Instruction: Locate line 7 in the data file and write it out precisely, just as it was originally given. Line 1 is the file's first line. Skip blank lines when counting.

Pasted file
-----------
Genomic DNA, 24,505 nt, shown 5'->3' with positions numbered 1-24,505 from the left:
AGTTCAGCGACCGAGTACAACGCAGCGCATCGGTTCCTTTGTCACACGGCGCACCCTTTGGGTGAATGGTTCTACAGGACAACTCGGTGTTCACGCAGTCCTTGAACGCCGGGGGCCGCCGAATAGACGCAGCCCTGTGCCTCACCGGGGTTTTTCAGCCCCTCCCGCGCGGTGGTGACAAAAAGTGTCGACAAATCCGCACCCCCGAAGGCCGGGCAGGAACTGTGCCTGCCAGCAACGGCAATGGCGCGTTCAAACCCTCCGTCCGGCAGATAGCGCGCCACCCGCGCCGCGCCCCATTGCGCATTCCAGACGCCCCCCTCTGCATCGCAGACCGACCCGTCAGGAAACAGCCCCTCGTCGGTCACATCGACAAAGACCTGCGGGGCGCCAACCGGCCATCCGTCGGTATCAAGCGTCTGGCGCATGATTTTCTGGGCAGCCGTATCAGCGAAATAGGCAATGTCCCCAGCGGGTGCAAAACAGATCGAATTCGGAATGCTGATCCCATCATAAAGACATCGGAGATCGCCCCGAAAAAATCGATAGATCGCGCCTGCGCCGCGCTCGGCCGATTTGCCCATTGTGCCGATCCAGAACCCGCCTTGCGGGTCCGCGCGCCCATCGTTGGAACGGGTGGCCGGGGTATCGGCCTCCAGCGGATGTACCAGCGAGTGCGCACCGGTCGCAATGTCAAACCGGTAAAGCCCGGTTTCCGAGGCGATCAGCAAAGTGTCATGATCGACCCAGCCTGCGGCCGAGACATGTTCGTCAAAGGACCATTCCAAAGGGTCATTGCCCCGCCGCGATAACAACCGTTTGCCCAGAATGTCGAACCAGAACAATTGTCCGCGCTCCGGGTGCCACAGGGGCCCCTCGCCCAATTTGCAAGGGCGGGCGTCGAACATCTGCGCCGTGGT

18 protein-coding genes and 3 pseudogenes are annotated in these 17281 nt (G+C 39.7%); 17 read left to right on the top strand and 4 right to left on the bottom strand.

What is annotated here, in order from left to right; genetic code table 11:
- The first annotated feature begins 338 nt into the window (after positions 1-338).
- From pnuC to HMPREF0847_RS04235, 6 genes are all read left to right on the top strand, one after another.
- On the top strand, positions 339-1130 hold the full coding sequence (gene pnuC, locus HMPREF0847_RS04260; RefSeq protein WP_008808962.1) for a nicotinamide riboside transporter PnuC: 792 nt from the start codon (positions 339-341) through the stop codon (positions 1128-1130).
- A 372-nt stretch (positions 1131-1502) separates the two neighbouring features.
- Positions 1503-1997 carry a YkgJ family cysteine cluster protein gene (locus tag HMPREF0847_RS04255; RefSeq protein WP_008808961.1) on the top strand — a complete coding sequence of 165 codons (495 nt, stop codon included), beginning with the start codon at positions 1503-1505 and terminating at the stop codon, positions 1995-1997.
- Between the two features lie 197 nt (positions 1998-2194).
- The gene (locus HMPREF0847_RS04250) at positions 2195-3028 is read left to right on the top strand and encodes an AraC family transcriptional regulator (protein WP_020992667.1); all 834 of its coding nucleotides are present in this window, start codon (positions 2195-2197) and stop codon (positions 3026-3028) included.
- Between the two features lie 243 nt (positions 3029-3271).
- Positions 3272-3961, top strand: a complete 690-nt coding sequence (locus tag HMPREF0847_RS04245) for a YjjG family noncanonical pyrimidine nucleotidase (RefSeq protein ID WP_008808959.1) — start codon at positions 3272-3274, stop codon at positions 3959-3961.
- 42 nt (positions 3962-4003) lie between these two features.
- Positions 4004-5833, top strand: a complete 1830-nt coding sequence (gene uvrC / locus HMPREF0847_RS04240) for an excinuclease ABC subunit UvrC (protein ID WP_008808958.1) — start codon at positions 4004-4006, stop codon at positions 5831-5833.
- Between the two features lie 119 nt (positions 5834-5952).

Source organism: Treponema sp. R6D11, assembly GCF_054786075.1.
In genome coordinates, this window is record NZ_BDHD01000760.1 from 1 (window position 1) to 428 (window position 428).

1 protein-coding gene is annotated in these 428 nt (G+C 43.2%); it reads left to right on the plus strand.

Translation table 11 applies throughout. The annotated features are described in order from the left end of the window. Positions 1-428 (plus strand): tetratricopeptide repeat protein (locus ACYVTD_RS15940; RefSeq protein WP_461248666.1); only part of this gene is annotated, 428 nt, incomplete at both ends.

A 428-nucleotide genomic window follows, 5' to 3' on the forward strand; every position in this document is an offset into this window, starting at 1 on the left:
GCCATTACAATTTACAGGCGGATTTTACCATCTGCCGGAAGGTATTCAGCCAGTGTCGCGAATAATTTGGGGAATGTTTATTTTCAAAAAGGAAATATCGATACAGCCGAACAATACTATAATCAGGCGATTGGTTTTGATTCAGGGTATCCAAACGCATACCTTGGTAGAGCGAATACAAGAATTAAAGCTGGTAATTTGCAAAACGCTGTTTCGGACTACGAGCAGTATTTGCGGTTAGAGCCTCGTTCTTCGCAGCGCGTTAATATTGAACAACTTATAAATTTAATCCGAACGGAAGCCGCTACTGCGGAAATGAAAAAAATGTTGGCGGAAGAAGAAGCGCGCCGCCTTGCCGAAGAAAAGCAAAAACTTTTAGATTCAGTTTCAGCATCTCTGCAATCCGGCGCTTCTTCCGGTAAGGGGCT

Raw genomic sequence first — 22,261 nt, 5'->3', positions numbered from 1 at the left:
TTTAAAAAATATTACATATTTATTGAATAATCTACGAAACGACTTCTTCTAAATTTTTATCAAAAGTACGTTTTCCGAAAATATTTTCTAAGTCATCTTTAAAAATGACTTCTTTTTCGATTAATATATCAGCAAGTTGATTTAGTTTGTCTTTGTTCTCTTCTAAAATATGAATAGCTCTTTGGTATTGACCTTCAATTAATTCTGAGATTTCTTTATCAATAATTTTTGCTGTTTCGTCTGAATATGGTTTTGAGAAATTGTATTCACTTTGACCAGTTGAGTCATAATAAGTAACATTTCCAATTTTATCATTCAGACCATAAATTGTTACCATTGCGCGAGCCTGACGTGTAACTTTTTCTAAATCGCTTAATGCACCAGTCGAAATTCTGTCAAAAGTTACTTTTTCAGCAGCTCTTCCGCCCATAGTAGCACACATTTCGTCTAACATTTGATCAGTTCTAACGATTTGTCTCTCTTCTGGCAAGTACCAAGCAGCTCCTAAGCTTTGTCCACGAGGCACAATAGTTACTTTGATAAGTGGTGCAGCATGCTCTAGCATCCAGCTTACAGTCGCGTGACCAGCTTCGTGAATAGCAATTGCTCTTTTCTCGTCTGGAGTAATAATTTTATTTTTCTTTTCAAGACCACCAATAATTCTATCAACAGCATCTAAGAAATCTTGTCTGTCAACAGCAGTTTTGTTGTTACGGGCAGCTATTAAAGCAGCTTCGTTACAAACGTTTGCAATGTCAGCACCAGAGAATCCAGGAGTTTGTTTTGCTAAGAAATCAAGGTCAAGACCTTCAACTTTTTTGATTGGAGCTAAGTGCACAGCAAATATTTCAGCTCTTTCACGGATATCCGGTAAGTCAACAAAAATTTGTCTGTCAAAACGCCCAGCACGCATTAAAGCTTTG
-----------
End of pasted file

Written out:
- On the top strand, positions 339-1130 hold the full coding sequence (gene pnuC, locus HMPREF0847_RS04260; RefSeq protein WP_008808962.1) for a nicotinamide riboside transporter PnuC: 792 nt from the start codon (positions 339-341) through the stop codon (positions 1128-1130).